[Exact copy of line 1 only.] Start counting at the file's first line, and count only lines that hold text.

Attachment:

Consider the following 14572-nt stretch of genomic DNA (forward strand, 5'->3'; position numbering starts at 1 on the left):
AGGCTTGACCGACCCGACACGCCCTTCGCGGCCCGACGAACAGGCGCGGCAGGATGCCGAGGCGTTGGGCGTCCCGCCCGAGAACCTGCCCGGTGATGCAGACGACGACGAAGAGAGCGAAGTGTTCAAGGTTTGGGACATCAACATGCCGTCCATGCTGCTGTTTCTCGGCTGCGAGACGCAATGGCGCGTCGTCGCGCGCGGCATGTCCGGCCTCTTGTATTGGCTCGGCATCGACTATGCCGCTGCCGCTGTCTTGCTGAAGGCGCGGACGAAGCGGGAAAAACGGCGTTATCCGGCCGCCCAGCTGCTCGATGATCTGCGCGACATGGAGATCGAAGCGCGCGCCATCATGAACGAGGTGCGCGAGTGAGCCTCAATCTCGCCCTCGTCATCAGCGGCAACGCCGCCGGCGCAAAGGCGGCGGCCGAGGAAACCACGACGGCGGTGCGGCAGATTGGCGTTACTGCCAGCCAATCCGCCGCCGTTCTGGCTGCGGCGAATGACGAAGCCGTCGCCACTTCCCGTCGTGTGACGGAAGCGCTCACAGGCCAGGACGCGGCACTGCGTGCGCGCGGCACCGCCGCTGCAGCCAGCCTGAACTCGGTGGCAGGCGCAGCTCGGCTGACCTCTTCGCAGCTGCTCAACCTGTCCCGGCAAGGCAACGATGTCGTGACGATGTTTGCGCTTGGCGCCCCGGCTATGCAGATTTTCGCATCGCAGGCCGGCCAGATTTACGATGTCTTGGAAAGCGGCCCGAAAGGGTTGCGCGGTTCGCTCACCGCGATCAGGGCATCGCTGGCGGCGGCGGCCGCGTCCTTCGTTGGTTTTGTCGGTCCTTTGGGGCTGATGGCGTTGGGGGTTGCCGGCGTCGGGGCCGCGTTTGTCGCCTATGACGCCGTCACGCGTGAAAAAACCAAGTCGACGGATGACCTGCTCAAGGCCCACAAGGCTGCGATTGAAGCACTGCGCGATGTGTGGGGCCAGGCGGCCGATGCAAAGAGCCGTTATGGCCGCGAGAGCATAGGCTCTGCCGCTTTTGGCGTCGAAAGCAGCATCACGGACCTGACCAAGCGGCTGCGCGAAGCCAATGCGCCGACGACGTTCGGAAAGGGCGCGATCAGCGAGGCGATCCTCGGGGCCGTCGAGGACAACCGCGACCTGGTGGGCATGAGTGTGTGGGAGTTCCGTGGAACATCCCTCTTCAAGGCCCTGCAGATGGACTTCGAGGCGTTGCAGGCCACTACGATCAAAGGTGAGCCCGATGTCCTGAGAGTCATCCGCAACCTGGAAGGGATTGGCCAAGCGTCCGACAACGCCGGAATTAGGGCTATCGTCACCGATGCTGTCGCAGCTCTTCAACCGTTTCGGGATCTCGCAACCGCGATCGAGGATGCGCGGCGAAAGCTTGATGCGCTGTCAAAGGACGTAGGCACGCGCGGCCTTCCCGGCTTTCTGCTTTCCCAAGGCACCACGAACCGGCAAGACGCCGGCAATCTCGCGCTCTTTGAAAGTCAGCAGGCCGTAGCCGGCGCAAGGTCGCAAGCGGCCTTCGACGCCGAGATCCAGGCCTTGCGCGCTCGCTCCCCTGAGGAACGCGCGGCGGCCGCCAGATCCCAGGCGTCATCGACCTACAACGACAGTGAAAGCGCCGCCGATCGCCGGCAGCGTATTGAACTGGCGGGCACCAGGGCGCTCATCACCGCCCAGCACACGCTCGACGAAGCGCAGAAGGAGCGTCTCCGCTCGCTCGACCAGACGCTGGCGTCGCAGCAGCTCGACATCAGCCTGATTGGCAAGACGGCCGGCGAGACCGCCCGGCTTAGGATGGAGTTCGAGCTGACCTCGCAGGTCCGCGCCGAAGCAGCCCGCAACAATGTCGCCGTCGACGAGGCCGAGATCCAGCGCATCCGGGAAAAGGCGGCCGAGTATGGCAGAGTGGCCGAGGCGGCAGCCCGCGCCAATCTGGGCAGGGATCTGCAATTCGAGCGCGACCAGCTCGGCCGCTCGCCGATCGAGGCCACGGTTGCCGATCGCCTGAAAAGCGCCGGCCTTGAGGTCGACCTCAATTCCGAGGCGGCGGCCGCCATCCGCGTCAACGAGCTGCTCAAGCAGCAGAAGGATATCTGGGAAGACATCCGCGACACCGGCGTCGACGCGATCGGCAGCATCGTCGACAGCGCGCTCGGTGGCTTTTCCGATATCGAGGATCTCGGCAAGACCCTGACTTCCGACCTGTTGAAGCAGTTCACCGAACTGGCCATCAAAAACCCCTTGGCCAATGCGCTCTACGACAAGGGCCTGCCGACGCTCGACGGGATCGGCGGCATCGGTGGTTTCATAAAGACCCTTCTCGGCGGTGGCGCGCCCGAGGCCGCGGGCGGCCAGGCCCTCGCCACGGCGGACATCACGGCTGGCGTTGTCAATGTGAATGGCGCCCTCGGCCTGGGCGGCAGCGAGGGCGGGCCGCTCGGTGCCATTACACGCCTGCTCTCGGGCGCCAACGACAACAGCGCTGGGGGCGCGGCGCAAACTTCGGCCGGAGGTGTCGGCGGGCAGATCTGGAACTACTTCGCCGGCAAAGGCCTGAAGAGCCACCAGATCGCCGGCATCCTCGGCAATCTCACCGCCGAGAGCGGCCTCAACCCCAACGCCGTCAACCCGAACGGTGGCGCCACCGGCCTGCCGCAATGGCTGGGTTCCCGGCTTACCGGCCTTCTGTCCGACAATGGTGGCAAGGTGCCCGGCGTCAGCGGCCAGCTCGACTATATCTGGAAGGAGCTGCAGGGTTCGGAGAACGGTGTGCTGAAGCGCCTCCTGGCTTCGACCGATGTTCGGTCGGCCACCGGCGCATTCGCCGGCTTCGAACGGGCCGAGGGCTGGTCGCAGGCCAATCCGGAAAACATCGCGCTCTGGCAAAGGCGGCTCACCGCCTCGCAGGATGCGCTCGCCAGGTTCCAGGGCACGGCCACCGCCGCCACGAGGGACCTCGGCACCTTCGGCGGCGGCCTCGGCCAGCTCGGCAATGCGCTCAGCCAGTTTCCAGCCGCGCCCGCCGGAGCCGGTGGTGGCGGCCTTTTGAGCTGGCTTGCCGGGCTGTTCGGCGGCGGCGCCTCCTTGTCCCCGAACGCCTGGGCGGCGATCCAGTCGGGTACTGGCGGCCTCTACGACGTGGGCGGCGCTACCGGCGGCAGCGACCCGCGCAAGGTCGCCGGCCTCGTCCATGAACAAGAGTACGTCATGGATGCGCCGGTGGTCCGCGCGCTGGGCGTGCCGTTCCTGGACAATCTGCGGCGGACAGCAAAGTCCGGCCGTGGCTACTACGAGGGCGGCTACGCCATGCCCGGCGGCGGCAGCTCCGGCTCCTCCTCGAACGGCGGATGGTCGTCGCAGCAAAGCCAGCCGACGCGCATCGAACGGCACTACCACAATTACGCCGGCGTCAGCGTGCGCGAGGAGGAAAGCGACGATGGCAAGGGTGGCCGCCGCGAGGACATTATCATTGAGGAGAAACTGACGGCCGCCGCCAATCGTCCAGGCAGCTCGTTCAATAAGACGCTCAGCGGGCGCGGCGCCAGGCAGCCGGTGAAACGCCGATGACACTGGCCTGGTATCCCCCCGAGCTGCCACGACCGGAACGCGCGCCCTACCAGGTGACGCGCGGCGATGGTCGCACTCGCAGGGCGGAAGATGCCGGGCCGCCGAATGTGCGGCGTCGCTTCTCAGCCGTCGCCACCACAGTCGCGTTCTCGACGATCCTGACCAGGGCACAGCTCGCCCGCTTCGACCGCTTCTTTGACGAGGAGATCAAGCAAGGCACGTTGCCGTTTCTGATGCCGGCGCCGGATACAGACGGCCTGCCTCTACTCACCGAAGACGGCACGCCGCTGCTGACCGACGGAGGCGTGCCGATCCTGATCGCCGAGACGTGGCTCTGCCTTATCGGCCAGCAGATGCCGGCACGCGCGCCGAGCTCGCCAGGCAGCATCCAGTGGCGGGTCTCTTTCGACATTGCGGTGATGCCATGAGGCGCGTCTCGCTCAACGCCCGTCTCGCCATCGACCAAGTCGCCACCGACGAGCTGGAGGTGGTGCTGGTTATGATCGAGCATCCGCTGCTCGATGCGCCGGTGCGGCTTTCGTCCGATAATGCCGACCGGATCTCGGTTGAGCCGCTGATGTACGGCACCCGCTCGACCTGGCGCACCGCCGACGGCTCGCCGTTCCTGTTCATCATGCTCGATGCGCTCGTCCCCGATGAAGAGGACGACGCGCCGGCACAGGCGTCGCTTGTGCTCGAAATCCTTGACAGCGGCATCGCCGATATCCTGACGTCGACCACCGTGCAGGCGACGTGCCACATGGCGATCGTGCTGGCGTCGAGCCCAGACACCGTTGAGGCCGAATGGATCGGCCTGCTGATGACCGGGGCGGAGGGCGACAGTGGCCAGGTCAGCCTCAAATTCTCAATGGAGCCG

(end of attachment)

Consider the following 14572-nt stretch of genomic DNA (forward strand, 5'->3'; position numbering starts at 1 on the left):